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Sri Lanka Transnational Issues Profile 2017

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Disputes - internationalnone
Refugees and internally displaced personsIDPs: 44,000 (civil war; more than half displaced prior to 2008; many of the more than 480,000 IDPs registered as returnees have not reached durable solutions) (2016)
Trafficking in personscurrent situation: Sri Lanka is primarily a source and, to a lesser extent, a destination country for men, women, and children subjected to forced labor and sex trafficking; some Sri Lankan adults and children who migrate willingly to the Middle East, Southeast Asia, and Afghanistan to work in the construction, garment, and domestic service sectors are subsequently subjected to forced labor or debt bondage (incurred through high recruitment fees or money advances); some Sri Lankan women are forced into prostitution in Jordan, Maldives, Malaysia, Singapore, and other countries; within Sri Lanka, women and children are subjected to sex trafficking, and children are also forced to beg and work in the agriculture, fireworks, and fish-drying industries; a small number of women from Asia, Central Asia, Europe, and the Middle East have been forced into prostitution in Sri Lanka in recent years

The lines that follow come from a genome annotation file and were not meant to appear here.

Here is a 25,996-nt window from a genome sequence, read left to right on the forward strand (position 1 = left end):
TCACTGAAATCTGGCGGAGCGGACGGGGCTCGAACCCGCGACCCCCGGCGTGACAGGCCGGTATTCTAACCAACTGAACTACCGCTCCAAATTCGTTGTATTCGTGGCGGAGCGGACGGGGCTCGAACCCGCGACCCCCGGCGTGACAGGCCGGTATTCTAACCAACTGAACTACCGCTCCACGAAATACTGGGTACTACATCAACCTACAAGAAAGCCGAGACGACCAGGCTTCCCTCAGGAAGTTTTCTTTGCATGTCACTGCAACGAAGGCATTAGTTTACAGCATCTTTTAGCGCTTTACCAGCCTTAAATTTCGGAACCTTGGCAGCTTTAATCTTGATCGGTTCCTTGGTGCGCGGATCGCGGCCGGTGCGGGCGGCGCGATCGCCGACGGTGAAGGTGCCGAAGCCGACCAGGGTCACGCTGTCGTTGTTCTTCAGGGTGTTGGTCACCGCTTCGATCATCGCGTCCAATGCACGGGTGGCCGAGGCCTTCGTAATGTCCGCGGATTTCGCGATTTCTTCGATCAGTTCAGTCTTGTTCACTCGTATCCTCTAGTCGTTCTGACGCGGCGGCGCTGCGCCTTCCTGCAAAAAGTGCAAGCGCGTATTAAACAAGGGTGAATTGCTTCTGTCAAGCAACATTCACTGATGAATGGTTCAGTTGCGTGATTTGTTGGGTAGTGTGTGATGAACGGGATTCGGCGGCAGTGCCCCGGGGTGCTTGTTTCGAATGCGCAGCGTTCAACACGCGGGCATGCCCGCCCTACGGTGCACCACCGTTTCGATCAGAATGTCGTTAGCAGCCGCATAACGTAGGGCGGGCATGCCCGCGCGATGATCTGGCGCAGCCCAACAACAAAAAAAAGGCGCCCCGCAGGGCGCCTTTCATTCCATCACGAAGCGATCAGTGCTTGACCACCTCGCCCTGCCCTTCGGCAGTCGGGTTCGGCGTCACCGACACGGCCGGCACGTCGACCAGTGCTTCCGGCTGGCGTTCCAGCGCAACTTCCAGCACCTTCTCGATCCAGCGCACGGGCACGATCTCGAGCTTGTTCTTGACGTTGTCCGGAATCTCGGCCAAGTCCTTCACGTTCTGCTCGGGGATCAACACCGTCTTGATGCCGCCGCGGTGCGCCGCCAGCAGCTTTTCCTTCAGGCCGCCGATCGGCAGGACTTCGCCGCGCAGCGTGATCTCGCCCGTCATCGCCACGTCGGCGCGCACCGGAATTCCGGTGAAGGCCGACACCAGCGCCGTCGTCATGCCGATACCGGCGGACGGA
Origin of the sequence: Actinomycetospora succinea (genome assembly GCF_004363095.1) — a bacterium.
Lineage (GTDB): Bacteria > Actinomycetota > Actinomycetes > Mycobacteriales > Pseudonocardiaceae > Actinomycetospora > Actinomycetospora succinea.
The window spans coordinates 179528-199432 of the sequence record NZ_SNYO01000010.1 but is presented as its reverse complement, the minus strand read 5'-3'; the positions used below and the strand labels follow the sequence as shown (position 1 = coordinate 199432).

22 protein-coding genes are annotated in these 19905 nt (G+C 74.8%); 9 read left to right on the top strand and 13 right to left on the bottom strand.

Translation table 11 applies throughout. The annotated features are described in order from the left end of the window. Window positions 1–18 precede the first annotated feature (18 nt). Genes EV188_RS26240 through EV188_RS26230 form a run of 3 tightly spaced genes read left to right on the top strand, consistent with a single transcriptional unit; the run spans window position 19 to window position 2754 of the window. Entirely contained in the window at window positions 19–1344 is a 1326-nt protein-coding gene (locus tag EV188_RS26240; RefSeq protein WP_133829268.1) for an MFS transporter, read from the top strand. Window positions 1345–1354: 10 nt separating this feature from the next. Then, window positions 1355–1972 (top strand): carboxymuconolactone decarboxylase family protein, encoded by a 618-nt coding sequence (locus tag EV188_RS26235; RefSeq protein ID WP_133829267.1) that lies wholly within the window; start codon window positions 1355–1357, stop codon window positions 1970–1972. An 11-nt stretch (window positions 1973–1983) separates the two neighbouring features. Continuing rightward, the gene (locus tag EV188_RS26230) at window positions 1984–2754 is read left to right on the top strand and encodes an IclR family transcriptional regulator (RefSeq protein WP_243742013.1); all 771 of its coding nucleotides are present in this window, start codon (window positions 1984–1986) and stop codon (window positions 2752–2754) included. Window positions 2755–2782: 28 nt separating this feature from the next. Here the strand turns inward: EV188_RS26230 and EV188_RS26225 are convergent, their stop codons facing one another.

tier rating: Tier 2 Watch List – Sri Lanka does not fully comply with the minimum standards for the elimination of trafficking; however, it is making significant efforts to do so; in 2014, Sri Lanka was granted a waiver from an otherwise required downgrade to Tier 3 because its government has a written plan that, if implemented, would constitute making significant efforts to bring itself into compliance with the minimum standards for the elimination of trafficking; law enforcement continues to demonstrate a lack of understanding of trafficking crimes and inadequate investigations, relying on trafficking cases to be prosecuted under the procurement statute rather than the trafficking statute, which carries more stringent penalties; authorities convicted only one offender under the procurement statue, a decrease from 2013; the government approved guidelines for the identification of victims and their referral to protective services but failed to ensure that victims were not jailed and charged for crimes committed as a direct result of being trafficked; no government employees were investigated or prosecuted, despite allegations of complicity (2015)

Source: CIA World Factbook
This page was last updated on July 9, 2017

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